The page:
Bob Richey tried his best to downplay it when speaking with his players, but the Furman Paladins men’s basketball coach knew the team standing in the way of his program’s first trip to the NCAA Tournament since 1980 was not just any opponent.
Nobody had forgotten about David Jean-Baptiste’s shot at the buzzer to lift Chattanooga over Furman in last season’s Southern Conference title game. The Paladins got their revenge Monday night, beating that same Chattanooga team, 88-79, to win the SoCon Tournament. First-team all-conference selections Mike Bothwell and Jalen Slawson combined for 36 points in the victory.
“They thought last year was gonna push us back,” Richey said Monday night. “But instead all it did was motivate us to come together.”
THE DROUGHT IS OVER‼️
— ESPN (@espn) March 7, 2023
After beating Samford on the road in its final game of the regular season to earn a share of the regular-season title and the No. 1 seed in the conference tournament, Furman (Greenville, South Carolina) knocked off Mercer, Western Carolina and Chattanooga on consecutive days to secure an invite to the Big Dance.
The Paladins enter the NCAA Tournament 27-7, marking the fifth time in Richey’s six seasons they have won at least 22 games and the third time they have posted a winning percentage above .750. It’s the journey that leads to the success that Richey finds most rewarding though.
“We want to win, we want to be all-conference, we want to do this, we want to cut a net down,” he said on the Sports Spectrum Podcast in 2021. “Those are moments, you know, and we get tricked up in thinking that the moment is going to be a destination that’s going to bring ultimate satisfaction. For us, we look at it the other way. We feel like the journey and the progress through the journey and just trying to put days together, that that’s really where you get that fulfillment from.”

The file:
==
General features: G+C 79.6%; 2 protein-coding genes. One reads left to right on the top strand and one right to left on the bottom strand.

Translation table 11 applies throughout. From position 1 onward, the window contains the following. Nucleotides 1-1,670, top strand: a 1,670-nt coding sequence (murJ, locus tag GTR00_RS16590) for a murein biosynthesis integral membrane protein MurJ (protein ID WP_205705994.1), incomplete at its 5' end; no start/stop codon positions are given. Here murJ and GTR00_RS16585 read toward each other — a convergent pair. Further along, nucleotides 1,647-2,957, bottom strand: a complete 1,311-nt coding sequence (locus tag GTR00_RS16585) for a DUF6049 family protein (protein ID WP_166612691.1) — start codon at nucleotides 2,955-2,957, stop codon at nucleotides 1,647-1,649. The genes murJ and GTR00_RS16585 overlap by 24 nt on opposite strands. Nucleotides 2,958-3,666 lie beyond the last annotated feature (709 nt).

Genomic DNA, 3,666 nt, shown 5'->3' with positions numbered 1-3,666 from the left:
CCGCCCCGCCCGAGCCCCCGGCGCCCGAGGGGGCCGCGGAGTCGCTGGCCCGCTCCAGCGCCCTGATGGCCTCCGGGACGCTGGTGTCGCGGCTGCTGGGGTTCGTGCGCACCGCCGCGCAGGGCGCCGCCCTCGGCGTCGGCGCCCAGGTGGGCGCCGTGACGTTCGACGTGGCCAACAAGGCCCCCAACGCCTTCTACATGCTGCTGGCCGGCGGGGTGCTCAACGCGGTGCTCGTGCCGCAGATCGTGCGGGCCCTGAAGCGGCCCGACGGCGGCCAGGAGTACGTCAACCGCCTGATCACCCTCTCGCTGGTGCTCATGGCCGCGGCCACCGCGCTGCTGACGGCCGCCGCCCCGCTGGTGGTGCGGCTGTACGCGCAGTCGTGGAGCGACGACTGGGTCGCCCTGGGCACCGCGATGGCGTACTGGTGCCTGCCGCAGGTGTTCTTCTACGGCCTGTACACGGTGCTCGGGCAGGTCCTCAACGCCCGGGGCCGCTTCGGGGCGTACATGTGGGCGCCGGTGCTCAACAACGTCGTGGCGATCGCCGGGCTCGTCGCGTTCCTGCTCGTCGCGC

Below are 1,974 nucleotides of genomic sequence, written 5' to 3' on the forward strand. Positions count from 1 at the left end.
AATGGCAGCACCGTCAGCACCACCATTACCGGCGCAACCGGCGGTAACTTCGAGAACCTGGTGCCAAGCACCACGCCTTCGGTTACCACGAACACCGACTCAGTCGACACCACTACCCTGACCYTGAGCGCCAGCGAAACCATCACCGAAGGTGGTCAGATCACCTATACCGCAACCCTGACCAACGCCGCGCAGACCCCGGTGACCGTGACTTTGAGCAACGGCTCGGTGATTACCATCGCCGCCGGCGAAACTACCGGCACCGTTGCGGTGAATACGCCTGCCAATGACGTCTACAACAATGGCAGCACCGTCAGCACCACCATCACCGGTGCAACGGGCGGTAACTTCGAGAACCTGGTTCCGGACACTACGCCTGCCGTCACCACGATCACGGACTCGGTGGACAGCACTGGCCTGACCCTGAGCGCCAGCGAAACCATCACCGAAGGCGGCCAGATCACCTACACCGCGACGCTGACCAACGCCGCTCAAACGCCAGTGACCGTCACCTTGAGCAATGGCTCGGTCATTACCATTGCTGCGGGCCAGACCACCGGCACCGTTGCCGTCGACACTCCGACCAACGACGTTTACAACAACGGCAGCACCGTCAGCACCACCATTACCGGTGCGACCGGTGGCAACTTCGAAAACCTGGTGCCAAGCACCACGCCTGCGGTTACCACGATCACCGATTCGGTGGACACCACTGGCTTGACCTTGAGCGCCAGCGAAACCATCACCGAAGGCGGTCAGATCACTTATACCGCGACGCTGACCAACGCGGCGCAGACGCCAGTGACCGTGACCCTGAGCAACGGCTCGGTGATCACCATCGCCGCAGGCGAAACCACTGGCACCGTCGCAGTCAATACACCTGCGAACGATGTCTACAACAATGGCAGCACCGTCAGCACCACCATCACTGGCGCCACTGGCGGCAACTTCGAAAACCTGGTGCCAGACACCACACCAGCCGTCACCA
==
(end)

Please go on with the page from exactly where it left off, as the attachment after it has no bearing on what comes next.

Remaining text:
Very emotional postgame celebration for Bob Richey as he celebrated winning the SoCon title for the first time since 1980 with his family.
This means a lot to Furman nation.
— Todd Summers (@ToddSummers7) March 7, 2023
The 39-year-old’s coaching career began as an assistant at Charleston Southern in 2006. He arrived at Furman in 2011 to work on Jeff Jackson’s staff. Jackson resigned two years later, and Richey was named interim head coach.
When Niko Medved was hired to replace Jackson, Richey’s coaching mentors told him to take one of the offers he had from other schools. He chose to stay at Furman anyway.
“I just felt very convicted that God was telling me, ‘Stay put and finish. Keep running the race where you’re at. Nobody’s going to tell you to do this. It’s going to sound really idiotic to a lot of people,'” Richey said on the podcast. “It was so clear to me. I couldn’t explain it.”
Richey succeeded Medved as head coach ahead of the 2017-18 season, leading the team to a 23-10 record. Furman spent three weeks in the Associated Press top-25 poll the following season after starting 12-0 with wins over Loyola (Chicago) and Villanova.
As he’s climbed the coaching ranks, he’s relied on his faith in God. Richey grew up in a Christian home and believes his faith really started to take shape when he moved back to South Carolina for his final two years of high school after living in Louisiana. He chose to go to a Christian school rather than a public school even though he was told it would hurt his basketball career.
His school, Florence Christian, went on to win a state championship.
Now, as he prepares to make his NCAA Tournament debut, Richey has not forgotten Who’s been directing his steps the entire time.
“I had two winning seasons,” Richey said on the podcast. “I was at two tough jobs. I got fired, and I was never at a high-major. I was a D-II player. And the only way you can explain that is what God did and the faith along the journey to just keep running and to stay put and to bloom where you’re planted.”
The NCAA Tournament bracket will be revealed Sunday starting at 6 p.m. ET on CBS.
– SS PODCAST: Furman basketball coach Bob Richey on leadership, identity & Jesus
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